Use this URL to cite or link to this record in EThOS: http://ethos.bl.uk/OrderDetails.do?uin=uk.bl.ethos.636077
Title: Incorporating problem specific knowledge into a local search framework for the irregular shape packing problem
Author: Bennell, J. A.
Awarding Body: University of Wales Swansea
Current Institution: Swansea University
Date of Award: 1998
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Abstract:
This thesis investigates the use of problem specific information to enhance a local search approach to the irregular shape packing problem. It shows that such information can significantly enhance performance, but that the choice of information and the way it is included are important factors. The problem is that of arranging a given set of simple polygons in a rectangular stock sheet of fixed width so as to minimise length. A survey of the literature reveals room for further research into good generic approaches to the problem. Local search heuristics and Linear programming based local optimisers are identified as two promising areas. In particular it is conjectured that the two have features that would complement each other in a hybrid approach. The survey also highlights the benefit of using a concept known as the nofit polygon to handle the geometry. Further investigation suggested a lack of good computational procedures for finding nofit polygons. The research therefore starts by developing a new method of calculation. This is then used as the basis of a tabu thresholding approach to the irregular packing problem. Problem specific information is then incorporated into the algorithm in a variety of ways, some of which are designed to improve the search for local optima, while others, including those based on the LP optimisers, are designed to improve the solutions found at these local optima. As well as a theoretical discussion as to the underlying reasons for using each piece of information, extensive computational experiments are carried out on data from a variety of sources. These show that while the right information in the right place can be extremely useful, too much information can actually hinder the search. The most successful variant of our algorithm is shown to outperform other local search based generic approaches from the literature.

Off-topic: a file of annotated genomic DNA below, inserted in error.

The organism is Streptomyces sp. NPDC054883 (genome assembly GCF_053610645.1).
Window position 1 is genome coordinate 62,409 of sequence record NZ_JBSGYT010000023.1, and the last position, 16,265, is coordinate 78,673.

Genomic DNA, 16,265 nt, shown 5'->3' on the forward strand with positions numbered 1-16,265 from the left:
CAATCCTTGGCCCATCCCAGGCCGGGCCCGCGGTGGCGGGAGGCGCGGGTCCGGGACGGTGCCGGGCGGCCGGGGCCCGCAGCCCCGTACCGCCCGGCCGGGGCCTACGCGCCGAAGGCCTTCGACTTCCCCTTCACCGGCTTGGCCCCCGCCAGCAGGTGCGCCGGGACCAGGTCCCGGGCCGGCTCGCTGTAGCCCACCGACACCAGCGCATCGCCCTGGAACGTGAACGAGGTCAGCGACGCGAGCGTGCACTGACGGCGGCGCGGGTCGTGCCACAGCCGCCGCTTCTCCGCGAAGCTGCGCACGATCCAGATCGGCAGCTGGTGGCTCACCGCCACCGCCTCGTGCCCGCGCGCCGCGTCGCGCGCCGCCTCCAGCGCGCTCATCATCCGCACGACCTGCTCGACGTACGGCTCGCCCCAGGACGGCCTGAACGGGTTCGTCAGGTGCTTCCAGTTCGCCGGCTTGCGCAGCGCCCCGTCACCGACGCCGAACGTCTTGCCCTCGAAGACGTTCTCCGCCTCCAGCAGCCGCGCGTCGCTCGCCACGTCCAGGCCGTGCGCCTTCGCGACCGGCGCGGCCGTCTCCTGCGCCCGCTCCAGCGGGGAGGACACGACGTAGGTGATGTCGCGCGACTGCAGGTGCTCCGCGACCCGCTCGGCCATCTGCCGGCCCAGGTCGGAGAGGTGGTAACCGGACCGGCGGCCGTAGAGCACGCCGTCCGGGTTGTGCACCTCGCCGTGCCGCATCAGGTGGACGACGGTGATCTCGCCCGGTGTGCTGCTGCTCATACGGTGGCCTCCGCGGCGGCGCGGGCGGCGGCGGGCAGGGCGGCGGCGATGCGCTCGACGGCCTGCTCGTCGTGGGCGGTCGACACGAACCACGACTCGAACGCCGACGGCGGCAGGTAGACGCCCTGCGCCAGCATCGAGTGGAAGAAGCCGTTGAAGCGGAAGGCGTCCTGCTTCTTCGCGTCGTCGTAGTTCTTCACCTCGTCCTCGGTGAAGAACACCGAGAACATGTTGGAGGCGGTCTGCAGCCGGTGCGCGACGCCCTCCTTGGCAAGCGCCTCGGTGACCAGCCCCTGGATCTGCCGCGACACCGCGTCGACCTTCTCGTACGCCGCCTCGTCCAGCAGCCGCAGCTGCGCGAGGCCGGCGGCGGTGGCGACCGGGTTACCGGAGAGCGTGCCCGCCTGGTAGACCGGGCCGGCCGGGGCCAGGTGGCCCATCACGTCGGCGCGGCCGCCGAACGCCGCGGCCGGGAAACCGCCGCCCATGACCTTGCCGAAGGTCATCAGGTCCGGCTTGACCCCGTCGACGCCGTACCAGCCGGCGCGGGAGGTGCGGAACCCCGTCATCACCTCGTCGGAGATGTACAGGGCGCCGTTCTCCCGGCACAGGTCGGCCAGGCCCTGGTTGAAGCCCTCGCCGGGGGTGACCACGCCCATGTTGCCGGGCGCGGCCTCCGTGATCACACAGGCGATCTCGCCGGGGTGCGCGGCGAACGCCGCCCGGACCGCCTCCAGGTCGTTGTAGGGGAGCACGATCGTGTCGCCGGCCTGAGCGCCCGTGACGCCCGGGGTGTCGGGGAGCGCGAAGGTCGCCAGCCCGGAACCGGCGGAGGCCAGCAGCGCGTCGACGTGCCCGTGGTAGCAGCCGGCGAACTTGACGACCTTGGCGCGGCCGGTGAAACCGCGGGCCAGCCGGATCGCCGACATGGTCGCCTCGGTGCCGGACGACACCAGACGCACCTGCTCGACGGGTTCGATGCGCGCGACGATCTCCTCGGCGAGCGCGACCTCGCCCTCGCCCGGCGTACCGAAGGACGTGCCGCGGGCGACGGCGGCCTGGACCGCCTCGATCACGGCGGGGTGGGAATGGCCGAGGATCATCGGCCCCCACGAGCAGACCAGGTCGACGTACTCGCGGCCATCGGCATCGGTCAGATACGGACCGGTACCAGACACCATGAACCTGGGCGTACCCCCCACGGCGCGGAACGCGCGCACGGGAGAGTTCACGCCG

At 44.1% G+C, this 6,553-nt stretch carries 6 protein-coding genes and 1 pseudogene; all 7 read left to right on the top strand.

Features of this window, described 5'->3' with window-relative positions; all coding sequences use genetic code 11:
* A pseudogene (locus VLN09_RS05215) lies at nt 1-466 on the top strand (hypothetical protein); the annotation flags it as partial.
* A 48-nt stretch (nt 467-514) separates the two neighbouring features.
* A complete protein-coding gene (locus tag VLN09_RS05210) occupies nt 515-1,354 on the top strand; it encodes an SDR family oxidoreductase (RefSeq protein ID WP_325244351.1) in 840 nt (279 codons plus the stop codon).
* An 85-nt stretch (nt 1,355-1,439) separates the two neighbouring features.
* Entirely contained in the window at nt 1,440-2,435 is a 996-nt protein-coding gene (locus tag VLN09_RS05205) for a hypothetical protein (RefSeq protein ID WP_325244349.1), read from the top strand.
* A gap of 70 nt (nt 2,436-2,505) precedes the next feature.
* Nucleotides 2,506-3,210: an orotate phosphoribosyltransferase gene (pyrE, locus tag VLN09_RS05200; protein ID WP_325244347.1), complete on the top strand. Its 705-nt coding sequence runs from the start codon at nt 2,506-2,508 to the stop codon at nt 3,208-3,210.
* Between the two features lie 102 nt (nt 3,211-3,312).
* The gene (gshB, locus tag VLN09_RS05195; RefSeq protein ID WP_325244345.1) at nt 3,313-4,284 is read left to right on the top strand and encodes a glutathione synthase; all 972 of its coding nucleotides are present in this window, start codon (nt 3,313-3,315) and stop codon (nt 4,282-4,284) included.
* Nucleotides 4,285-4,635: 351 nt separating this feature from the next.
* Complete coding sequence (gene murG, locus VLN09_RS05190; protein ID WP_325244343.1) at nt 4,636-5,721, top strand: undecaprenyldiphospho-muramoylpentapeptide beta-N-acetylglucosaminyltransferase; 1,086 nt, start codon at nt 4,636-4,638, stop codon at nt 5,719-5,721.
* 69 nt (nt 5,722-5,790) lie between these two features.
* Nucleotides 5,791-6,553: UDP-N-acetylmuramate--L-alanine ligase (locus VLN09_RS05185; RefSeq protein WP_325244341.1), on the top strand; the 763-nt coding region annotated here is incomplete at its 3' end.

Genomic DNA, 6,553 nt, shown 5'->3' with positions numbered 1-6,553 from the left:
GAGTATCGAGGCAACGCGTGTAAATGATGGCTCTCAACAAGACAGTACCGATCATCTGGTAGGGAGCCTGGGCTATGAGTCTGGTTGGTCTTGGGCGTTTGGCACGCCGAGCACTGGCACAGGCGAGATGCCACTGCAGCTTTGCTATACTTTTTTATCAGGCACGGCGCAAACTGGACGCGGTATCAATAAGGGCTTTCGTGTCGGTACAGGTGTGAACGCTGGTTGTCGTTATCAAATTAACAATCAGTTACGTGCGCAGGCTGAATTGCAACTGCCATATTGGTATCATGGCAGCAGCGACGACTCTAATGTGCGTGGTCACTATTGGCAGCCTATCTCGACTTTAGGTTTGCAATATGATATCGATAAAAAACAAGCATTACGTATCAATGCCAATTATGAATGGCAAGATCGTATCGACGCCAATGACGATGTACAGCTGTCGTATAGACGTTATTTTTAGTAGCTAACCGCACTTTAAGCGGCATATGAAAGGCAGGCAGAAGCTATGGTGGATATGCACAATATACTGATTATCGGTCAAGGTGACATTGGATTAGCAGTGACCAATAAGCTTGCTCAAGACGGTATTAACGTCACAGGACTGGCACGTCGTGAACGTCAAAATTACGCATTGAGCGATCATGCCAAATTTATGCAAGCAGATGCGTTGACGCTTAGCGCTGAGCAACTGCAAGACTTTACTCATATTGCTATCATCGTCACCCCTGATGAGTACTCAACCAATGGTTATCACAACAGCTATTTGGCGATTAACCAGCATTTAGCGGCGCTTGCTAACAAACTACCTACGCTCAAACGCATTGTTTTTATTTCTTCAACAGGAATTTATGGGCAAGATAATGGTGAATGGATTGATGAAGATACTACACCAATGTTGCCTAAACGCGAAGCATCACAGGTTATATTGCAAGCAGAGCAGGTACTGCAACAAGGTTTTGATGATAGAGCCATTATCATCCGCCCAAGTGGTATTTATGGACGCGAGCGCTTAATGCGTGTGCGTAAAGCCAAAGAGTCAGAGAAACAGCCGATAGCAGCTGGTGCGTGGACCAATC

Supervisor: Not available Sponsor: Not available
Qualification Name: Thesis (Ph.D.) Qualification Level: Doctoral
EThOS ID: uk.bl.ethos.636077  DOI: Not available
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